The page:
The markets have been good to investors this year, leading many to wonder how they will stack up in 2014. For many wirehouse reps, the big question is what next year means for their payout grids.
The wirehouse firms don’t want to cut advisor compensation for fear that they will leave, but they are still under pressure to improve profits. “The challenge is how to show shareholders that they are saving money while not angering advisors enough to run for the door,” said Danny Sarch, founder and head of Leitner Sarch Consultants, in an interview.
These firms also are trying to capture and influence as many client assets as possible, as RIAs do. Some RIAs charge for assets that are held away from their operations, like within a 401(k) plan or trust, Sarch explains. But, if clients agree, some wirehouse advisors can charge a fee for advising them on how to best invest assets held away from their firm.
Tweaking comp plans is no easy task, the recruiter says. It’s a tough balancing act between “what the firms want to accomplish, which is saving money and driving certain behaviors, and the risk of losing advisors and their revenue because your changes are too harsh.”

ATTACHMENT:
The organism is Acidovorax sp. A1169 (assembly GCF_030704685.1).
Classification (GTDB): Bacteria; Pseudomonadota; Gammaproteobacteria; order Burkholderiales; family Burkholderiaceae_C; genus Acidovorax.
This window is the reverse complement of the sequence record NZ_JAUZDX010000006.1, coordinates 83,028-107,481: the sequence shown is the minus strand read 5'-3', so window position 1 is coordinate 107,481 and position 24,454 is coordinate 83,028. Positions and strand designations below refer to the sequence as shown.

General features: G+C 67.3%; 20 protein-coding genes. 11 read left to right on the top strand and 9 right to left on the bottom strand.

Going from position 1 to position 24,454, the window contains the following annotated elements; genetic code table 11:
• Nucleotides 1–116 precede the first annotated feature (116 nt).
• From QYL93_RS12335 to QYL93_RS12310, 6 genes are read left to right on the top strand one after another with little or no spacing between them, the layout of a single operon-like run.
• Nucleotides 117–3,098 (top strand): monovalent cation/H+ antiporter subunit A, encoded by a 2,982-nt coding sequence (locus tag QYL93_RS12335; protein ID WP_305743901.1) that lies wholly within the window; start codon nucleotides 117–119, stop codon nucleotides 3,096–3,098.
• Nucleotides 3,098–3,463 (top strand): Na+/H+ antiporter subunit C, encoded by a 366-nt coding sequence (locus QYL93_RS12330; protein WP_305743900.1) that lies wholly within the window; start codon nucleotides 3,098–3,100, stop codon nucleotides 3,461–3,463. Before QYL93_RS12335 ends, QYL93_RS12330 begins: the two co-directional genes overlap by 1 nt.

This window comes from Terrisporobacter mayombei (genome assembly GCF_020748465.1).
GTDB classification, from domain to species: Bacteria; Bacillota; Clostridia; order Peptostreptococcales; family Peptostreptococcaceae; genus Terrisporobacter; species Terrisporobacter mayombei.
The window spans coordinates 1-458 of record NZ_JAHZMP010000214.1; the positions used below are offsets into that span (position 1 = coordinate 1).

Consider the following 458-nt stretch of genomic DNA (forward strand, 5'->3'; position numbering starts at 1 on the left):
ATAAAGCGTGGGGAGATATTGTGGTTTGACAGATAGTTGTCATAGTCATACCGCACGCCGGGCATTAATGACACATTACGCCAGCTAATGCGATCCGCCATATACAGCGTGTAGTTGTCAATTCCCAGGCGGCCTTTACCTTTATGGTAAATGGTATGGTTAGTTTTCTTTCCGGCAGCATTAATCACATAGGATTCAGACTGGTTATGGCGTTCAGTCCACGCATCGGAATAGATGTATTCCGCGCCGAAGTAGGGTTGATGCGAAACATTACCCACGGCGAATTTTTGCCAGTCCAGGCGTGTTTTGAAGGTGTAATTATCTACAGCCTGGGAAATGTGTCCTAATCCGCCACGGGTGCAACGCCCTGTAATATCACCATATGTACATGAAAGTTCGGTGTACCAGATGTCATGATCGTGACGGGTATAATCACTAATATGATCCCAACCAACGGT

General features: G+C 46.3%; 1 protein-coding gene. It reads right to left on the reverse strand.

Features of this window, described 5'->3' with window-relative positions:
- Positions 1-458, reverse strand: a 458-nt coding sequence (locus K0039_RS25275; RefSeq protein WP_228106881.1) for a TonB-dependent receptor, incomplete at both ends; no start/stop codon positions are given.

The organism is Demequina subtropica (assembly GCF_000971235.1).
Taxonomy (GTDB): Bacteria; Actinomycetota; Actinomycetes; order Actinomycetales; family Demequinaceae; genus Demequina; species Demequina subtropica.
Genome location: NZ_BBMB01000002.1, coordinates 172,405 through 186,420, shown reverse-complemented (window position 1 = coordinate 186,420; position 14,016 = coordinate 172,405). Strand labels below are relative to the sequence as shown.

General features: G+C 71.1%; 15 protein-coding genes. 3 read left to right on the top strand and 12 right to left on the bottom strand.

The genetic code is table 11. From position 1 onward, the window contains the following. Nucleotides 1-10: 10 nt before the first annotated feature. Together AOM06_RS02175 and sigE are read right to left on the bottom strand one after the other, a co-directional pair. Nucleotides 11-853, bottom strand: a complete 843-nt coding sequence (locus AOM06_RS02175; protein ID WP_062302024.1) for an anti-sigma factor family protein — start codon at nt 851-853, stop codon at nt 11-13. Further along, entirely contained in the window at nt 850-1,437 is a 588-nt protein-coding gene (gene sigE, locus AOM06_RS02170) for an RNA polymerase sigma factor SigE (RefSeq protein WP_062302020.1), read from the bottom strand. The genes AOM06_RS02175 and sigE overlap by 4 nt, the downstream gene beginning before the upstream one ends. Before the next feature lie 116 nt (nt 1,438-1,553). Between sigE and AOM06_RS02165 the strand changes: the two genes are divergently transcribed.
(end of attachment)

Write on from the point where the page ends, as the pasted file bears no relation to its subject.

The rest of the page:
Experts see Morgan Stanley as the firm making the biggest changes to its payout grid in 2014. Many of its 16,500 advisors, who haven’t seen major grid changes over the past 10 years, are now being asked to raise their performance by 10% to jump to the next payout level. For example, to reach the 41% payout level, an advisor has to bring in $440,000 in 2014 vs. $400,000 in 2013.
In general, grid payouts at Morgan Stanley range from 28% to 47% of advisor sales. However, advisors who have been with the firm for nine years or more and have production of less than $300,000 get 20%.
Morgan Stanley advisors with clients who take loans from the bank can be considered for bonuses that go as high as $202,500, a big jump from 2013, according to the firm. Also, advisors will be able to get full payout on client households with less than $100,000, provided the households are enrolled in the OneView account aggregation service and have outside assets of at least $150,000.